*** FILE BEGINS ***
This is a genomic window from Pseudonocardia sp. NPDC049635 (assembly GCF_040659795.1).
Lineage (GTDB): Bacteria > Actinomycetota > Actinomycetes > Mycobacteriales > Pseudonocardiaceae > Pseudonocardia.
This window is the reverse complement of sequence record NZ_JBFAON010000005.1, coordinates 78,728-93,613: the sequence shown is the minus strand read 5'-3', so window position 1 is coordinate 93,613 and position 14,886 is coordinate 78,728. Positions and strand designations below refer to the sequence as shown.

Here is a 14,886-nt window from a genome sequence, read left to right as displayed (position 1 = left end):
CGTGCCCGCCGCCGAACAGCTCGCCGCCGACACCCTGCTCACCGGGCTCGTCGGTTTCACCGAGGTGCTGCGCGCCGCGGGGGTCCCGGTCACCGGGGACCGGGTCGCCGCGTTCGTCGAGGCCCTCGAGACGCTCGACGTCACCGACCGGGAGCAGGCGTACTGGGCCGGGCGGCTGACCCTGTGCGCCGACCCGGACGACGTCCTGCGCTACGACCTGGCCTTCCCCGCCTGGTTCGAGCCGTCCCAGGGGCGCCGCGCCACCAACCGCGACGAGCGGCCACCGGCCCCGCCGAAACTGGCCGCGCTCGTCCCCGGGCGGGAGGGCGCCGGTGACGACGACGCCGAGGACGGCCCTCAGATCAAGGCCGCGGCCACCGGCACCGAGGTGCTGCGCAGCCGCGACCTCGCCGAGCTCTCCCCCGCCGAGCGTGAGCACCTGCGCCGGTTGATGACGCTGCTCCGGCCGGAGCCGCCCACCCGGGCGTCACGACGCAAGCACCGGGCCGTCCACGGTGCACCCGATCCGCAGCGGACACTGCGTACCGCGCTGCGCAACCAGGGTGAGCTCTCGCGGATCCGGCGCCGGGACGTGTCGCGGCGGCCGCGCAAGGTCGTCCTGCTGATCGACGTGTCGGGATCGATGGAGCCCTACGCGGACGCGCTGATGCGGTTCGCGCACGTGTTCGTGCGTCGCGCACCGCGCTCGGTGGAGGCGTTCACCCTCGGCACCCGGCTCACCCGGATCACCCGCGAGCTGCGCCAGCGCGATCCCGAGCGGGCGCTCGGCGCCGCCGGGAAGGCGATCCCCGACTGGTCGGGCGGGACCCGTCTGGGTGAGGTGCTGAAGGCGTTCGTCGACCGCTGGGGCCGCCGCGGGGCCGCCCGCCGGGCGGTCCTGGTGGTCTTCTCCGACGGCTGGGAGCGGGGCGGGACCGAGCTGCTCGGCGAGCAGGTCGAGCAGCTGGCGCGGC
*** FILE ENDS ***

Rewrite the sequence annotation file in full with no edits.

This is a genomic window from Pseudonocardia sp. NPDC049635 (assembly GCF_040659795.1).
Lineage (GTDB): Bacteria > Actinomycetota > Actinomycetes > Mycobacteriales > Pseudonocardiaceae > Pseudonocardia.
This window is the reverse complement of sequence record NZ_JBFAON010000005.1, coordinates 78,728-93,613: the sequence shown is the minus strand read 5'-3', so window position 1 is coordinate 93,613 and position 14,886 is coordinate 78,728. Positions and strand designations below refer to the sequence as shown.

Here is a 14,886-nt window from a genome sequence, read left to right as displayed (position 1 = left end):
CGTGCCCGCCGCCGAACAGCTCGCCGCCGACACCCTGCTCACCGGGCTCGTCGGTTTCACCGAGGTGCTGCGCGCCGCGGGGGTCCCGGTCACCGGGGACCGGGTCGCCGCGTTCGTCGAGGCCCTCGAGACGCTCGACGTCACCGACCGGGAGCAGGCGTACTGGGCCGGGCGGCTGACCCTGTGCGCCGACCCGGACGACGTCCTGCGCTACGACCTGGCCTTCCCCGCCTGGTTCGAGCCGTCCCAGGGGCGCCGCGCCACCAACCGCGACGAGCGGCCACCGGCCCCGCCGAAACTGGCCGCGCTCGTCCCCGGGCGGGAGGGCGCCGGTGACGACGACGCCGAGGACGGCCCTCAGATCAAGGCCGCGGCCACCGGCACCGAGGTGCTGCGCAGCCGCGACCTCGCCGAGCTCTCCCCCGCCGAGCGTGAGCACCTGCGCCGGTTGATGACGCTGCTCCGGCCGGAGCCGCCCACCCGGGCGTCACGACGCAAGCACCGGGCCGTCCACGGTGCACCCGATCCGCAGCGGACACTGCGTACCGCGCTGCGCAACCAGGGTGAGCTCTCGCGGATCCGGCGCCGGGACGTGTCGCGGCGGCCGCGCAAGGTCGTCCTGCTGATCGACGTGTCGGGATCGATGGAGCCCTACGCGGACGCGCTGATGCGGTTCGCGCACGTGTTCGTGCGTCGCGCACCGCGCTCGGTGGAGGCGTTCACCCTCGGCACCCGGCTCACCCGGATCACCCGCGAGCTGCGCCAGCGCGATCCCGAGCGGGCGCTCGGCGCCGCCGGGAAGGCGATCCCCGACTGGTCGGGCGGGACCCGTCTGGGTGAGGTGCTGAAGGCGTTCGTCGACCGCTGGGGCCGCCGCGGGGCCGCCCGCCGGGCGGTCCTGGTGGTCTTCTCCGACGGCTGGGAGCGGGGCGGGACCGAGCTGCTCGGCGAGCAGGTCGAGCAGCTGGCGCGGC